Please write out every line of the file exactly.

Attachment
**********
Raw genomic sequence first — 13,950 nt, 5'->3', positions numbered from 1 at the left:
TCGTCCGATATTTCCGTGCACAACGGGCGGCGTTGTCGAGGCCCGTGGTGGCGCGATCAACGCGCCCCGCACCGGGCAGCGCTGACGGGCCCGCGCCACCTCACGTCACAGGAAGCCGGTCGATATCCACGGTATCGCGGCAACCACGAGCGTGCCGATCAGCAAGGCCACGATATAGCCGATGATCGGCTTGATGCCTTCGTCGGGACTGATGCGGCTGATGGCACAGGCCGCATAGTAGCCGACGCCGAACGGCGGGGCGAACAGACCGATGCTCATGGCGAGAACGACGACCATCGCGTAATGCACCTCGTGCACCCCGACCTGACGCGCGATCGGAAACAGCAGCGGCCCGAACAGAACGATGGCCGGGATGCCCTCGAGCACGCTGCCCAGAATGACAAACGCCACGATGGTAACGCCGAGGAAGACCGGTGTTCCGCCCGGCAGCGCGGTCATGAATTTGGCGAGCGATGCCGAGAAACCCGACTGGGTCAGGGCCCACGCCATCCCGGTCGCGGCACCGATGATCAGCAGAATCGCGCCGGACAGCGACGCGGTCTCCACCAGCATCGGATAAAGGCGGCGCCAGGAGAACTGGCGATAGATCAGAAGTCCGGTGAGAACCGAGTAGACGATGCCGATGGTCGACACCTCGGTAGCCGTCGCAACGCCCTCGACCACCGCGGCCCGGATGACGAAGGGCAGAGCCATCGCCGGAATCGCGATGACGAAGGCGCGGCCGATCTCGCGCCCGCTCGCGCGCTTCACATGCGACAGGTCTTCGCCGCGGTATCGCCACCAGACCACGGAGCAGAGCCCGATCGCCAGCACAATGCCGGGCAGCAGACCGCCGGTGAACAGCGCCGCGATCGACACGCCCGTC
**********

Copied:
Raw genomic sequence first — 13,950 nt, 5'->3', positions numbered from 1 at the left:
TCGTCCGATATTTCCGTGCACAACGGGCGGCGTTGTCGAGGCCCGTGGTGGCGCGATCAACGCGCCCCGCACCGGGCAGCGCTGACGGGCCCGCGCCACCTCACGTCACAGGAAGCCGGTCGATATCCACGGTATCGCGGCAACCACGAGCGTGCCGATCAGCAAGGCCACGATATAGCCGATGATCGGCTTGATGCCTTCGTCGGGACTGATGCGGCTGATGGCACAGGCCGCATAGTAGCCGACGCCGAACGGCGGGGCGAACAGACCGATGCTCATGGCGAGAACGACGACCATCGCGTAATGCACCTCGTGCACCCCGACCTGACGCGCGATCGGAAACAGCAGCGGCCCGAACAGAACGATGGCCGGGATGCCCTCGAGCACGCTGCCCAGAATGACAAACGCCACGATGGTAACGCCGAGGAAGACCGGTGTTCCGCCCGGCAGCGCGGTCATGAATTTGGCGAGCGATGCCGAGAAACCCGACTGGGTCAGGGCCCACGCCATCCCGGTCGCGGCACCGATGATCAGCAGAATCGCGCCGGACAGCGACGCGGTCTCCACCAGCATCGGATAAAGGCGGCGCCAGGAGAACTGGCGATAGATCAGAAGTCCGGTGAGAACCGAGTAGACGATGCCGATGGTCGACACCTCGGTAGCCGTCGCAACGCCCTCGACCACCGCGGCCCGGATGACGAAGGGCAGAGCCATCGCCGGAATCGCGATGACGAAGGCGCGGCCGATCTCGCGCCCGCTCGCGCGCTTCACATGCGACAGGTCTTCGCCGCGGTATCGCCACCAGACCACGGAGCAGAGCCCGATCGCCAGCACAATGCCGGGCAGCAGACCGCCGGTGAACAGCGCCGCGATCGACACGCCCGTC